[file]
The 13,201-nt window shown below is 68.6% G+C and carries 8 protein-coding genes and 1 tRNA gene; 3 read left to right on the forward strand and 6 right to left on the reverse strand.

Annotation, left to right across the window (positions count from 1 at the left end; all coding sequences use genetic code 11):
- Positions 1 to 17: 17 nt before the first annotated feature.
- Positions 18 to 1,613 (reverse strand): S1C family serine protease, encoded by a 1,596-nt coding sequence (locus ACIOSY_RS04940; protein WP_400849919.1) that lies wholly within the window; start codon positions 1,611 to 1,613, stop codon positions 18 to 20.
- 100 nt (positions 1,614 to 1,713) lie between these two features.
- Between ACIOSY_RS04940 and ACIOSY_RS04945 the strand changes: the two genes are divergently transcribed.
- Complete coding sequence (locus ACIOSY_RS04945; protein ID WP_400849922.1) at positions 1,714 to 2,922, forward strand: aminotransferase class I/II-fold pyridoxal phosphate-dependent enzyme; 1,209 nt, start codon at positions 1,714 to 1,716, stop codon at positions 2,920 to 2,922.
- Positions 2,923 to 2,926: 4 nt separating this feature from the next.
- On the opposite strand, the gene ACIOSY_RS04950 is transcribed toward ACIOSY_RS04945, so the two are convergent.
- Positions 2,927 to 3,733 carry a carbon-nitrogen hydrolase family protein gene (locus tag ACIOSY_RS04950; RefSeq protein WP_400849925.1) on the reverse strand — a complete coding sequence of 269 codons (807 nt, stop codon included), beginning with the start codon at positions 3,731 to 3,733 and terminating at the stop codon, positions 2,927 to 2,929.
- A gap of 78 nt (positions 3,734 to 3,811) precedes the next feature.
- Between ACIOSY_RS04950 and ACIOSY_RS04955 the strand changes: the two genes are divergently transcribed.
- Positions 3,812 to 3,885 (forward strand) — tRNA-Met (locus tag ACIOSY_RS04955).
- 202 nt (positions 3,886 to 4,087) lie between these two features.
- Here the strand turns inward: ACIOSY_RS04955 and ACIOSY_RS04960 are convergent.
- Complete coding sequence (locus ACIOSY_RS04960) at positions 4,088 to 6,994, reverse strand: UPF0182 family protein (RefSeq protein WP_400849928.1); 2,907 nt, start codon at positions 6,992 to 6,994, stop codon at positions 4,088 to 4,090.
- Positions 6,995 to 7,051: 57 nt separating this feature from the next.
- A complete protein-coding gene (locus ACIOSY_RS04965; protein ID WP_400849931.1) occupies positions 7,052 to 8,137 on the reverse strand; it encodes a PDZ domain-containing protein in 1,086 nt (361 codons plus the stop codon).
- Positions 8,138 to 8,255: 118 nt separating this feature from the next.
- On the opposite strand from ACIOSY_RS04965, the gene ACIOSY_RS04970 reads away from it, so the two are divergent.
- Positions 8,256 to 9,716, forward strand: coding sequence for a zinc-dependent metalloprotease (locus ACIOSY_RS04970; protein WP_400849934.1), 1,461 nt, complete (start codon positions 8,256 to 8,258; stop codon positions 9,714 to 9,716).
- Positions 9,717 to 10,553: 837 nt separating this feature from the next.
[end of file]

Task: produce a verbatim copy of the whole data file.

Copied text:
The 13,201-nt window shown below is 68.6% G+C and carries 8 protein-coding genes and 1 tRNA gene; 3 read left to right on the forward strand and 6 right to left on the reverse strand.

Annotation, left to right across the window (positions count from 1 at the left end; all coding sequences use genetic code 11):
- Positions 1 to 17: 17 nt before the first annotated feature.
- Positions 18 to 1,613 (reverse strand): S1C family serine protease, encoded by a 1,596-nt coding sequence (locus ACIOSY_RS04940; protein WP_400849919.1) that lies wholly within the window; start codon positions 1,611 to 1,613, stop codon positions 18 to 20.
- 100 nt (positions 1,614 to 1,713) lie between these two features.
- Between ACIOSY_RS04940 and ACIOSY_RS04945 the strand changes: the two genes are divergently transcribed.
- Complete coding sequence (locus ACIOSY_RS04945; protein ID WP_400849922.1) at positions 1,714 to 2,922, forward strand: aminotransferase class I/II-fold pyridoxal phosphate-dependent enzyme; 1,209 nt, start codon at positions 1,714 to 1,716, stop codon at positions 2,920 to 2,922.
- Positions 2,923 to 2,926: 4 nt separating this feature from the next.
- On the opposite strand, the gene ACIOSY_RS04950 is transcribed toward ACIOSY_RS04945, so the two are convergent.
- Positions 2,927 to 3,733 carry a carbon-nitrogen hydrolase family protein gene (locus tag ACIOSY_RS04950; RefSeq protein WP_400849925.1) on the reverse strand — a complete coding sequence of 269 codons (807 nt, stop codon included), beginning with the start codon at positions 3,731 to 3,733 and terminating at the stop codon, positions 2,927 to 2,929.
- A gap of 78 nt (positions 3,734 to 3,811) precedes the next feature.
- Between ACIOSY_RS04950 and ACIOSY_RS04955 the strand changes: the two genes are divergently transcribed.
- Positions 3,812 to 3,885 (forward strand) — tRNA-Met (locus tag ACIOSY_RS04955).
- 202 nt (positions 3,886 to 4,087) lie between these two features.
- Here the strand turns inward: ACIOSY_RS04955 and ACIOSY_RS04960 are convergent.
- Complete coding sequence (locus ACIOSY_RS04960) at positions 4,088 to 6,994, reverse strand: UPF0182 family protein (RefSeq protein WP_400849928.1); 2,907 nt, start codon at positions 6,992 to 6,994, stop codon at positions 4,088 to 4,090.
- Positions 6,995 to 7,051: 57 nt separating this feature from the next.
- A complete protein-coding gene (locus ACIOSY_RS04965; protein ID WP_400849931.1) occupies positions 7,052 to 8,137 on the reverse strand; it encodes a PDZ domain-containing protein in 1,086 nt (361 codons plus the stop codon).
- Positions 8,138 to 8,255: 118 nt separating this feature from the next.
- On the opposite strand from ACIOSY_RS04965, the gene ACIOSY_RS04970 reads away from it, so the two are divergent.
- Positions 8,256 to 9,716, forward strand: coding sequence for a zinc-dependent metalloprotease (locus ACIOSY_RS04970; protein WP_400849934.1), 1,461 nt, complete (start codon positions 8,256 to 8,258; stop codon positions 9,714 to 9,716).
- Positions 9,717 to 10,553: 837 nt separating this feature from the next.